Throughout his academic career, Robert Kirsner has worn two hats: he is both a general linguist and a neerlandicus (= Netherlandicist, or scholar of Dutch, including in his case its sister language, Afrikaans). Kirsner’s research lies in discourse-functional, sign-based, and cognitive linguistics. He is also deeply interested in creating an empirically viable linguistics, one relying on inter-subjective data (from linguistic corpora and psycholinguistic experiments) rather than the linguist’s own “intuitions” about “grammaticality”.
Representative publications include The Problem of Presentative Sentences in Modern Dutch (1979), Qualitative-Quantitative Analyses of Dutch and Afrikaans Grammar and Lexicon (2014), the edited book The Low Countries and Beyond (1993), the co-edited book Cognitive and Communicative Approaches to Linguistic Analysis (2004), and such papers such as “The role of zullen in the grammar of Modern Standard Dutch” (1969), “From meaning to message in two theories: Cognitive and Saussurean views of the Dutch demonstratives” (1993), “Boundary tones and the semantics of the Dutch final particles hè, hoor, zeg and joh” (with Vincent J. van Heuven, 1996), “The pragmatics of precision: Geometric and non-geometric periphrastic progressives in Modern English” (with Willem A. van der Kloot, 1998), “The future of a minimalist linguistics in a maximalist world” (2002), “Doing grammatical semantics as if it were phonetics” (2014), and “A return to zullen: The linguistic status of je zal maar X” (2015).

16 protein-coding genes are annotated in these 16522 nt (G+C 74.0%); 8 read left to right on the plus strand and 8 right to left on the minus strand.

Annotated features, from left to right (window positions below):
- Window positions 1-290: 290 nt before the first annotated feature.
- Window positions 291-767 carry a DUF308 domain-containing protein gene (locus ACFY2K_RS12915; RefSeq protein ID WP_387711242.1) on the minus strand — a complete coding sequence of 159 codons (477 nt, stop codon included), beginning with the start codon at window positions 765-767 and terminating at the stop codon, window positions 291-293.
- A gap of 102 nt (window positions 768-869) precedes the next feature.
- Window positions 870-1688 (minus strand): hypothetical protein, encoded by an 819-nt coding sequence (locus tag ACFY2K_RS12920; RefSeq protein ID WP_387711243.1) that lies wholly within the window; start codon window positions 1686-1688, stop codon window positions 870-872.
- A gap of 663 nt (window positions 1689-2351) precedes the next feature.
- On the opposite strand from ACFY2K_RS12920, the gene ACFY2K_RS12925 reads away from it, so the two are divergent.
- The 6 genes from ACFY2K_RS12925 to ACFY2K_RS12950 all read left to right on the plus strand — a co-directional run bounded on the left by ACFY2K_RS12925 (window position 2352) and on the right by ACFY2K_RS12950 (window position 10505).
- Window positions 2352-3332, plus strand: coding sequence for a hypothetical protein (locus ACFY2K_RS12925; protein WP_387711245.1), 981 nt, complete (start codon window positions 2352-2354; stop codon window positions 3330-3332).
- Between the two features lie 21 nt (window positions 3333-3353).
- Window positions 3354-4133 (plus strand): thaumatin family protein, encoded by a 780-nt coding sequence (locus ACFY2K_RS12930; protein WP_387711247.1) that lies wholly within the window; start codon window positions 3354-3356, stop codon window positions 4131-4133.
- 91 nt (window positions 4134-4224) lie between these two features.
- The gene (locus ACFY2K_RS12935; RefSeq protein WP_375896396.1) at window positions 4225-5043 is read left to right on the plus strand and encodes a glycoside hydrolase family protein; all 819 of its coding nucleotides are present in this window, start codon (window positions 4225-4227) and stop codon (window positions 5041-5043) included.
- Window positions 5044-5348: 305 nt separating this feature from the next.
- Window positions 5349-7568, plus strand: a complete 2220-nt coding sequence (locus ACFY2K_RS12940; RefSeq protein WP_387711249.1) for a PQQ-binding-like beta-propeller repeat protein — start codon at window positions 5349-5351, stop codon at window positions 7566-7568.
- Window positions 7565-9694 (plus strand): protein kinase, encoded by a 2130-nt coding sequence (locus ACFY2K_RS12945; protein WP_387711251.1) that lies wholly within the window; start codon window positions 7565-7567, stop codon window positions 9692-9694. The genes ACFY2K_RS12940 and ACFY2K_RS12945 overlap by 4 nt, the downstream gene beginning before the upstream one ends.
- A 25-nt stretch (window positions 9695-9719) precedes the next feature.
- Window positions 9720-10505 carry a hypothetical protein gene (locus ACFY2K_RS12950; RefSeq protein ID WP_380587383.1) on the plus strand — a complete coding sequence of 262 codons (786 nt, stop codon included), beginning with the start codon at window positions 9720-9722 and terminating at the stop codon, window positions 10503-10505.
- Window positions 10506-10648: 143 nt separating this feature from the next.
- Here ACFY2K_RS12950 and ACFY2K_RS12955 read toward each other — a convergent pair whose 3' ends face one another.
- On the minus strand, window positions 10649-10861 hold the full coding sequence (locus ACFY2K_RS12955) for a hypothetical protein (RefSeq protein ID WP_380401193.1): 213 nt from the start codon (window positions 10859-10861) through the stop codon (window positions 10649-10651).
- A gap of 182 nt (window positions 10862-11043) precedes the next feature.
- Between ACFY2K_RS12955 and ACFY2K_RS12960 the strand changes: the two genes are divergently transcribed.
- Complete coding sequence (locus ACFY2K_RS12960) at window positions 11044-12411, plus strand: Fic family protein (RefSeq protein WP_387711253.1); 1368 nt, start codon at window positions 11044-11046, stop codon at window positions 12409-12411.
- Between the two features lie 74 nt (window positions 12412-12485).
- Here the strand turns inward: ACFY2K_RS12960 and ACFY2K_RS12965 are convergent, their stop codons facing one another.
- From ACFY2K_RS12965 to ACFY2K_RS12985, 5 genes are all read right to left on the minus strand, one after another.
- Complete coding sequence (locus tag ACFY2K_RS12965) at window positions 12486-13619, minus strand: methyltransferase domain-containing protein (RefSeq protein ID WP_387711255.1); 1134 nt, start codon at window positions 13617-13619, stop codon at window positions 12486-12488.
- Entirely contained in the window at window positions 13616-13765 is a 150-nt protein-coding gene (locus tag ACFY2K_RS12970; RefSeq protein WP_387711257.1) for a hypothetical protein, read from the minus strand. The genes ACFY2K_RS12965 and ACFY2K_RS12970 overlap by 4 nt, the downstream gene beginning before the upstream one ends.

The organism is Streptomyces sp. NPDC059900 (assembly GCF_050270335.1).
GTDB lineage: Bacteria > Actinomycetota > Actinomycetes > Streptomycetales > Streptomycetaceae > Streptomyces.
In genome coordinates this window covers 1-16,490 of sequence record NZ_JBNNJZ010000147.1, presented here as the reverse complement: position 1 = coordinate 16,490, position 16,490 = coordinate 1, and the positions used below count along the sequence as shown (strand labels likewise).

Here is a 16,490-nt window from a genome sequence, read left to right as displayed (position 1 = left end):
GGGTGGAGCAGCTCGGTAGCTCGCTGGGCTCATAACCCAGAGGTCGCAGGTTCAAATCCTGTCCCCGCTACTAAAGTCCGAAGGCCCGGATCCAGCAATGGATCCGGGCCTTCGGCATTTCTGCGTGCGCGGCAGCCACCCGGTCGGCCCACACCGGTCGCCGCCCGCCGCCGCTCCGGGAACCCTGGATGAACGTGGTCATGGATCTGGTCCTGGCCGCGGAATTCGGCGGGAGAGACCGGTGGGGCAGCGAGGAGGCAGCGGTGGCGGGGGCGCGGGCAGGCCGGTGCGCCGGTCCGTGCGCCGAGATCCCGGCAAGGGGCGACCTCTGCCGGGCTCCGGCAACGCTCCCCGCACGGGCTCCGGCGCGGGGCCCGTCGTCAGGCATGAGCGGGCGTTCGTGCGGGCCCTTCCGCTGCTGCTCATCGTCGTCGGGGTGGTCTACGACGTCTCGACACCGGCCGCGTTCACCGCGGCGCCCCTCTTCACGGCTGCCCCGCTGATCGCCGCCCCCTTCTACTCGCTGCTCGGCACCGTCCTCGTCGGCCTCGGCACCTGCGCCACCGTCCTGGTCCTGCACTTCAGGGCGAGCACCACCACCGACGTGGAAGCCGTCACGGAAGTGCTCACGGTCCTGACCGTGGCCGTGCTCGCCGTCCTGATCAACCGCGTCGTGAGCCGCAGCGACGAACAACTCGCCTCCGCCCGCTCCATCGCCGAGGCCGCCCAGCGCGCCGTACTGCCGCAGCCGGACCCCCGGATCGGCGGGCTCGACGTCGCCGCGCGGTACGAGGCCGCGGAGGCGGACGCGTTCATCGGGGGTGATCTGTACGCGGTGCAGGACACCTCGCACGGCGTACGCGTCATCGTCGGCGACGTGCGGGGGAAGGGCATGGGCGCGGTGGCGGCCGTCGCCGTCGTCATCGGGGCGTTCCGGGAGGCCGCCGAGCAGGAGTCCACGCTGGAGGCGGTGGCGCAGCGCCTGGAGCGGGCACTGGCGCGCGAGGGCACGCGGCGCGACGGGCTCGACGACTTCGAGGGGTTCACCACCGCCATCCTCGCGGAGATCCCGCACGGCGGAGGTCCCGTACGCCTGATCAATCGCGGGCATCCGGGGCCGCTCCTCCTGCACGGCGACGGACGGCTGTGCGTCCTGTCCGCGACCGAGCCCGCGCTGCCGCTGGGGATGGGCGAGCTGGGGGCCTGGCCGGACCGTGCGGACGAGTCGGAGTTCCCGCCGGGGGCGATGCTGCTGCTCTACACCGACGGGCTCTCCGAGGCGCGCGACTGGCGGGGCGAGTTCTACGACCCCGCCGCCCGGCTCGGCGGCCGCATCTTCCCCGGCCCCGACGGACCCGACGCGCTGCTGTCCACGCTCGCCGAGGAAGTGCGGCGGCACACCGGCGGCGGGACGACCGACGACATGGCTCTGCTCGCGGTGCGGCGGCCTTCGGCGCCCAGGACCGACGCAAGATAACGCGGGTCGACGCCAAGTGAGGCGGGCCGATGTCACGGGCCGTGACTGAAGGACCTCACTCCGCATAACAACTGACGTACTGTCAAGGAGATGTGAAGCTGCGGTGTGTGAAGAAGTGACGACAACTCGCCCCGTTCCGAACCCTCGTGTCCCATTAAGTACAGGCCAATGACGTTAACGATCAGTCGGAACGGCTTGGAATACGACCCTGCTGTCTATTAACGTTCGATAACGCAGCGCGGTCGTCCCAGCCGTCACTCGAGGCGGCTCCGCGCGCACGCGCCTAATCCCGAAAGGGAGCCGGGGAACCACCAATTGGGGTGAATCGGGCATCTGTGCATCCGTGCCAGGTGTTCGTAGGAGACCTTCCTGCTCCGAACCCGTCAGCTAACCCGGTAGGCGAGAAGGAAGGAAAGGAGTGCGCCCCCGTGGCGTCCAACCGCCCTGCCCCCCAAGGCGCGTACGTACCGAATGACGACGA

In 2005 Professor Kirsner was elected honorary foreign member of the Belgian Koninklijke Academie voor Nederlandse Taal- en Letterkunde. In 2007 he was elected to membership in the Suid-Afrikaanse Akademie vir Wetenskap en Kuns.
A Professor of Dutch and Afrikaans in the Germanic Languages Department at the University of California, Los Angeles since 1972, Robert Kirsner leaves a lasting impression on friends, colleagues, and the UCLA community that will extend well beyond his professional tenure.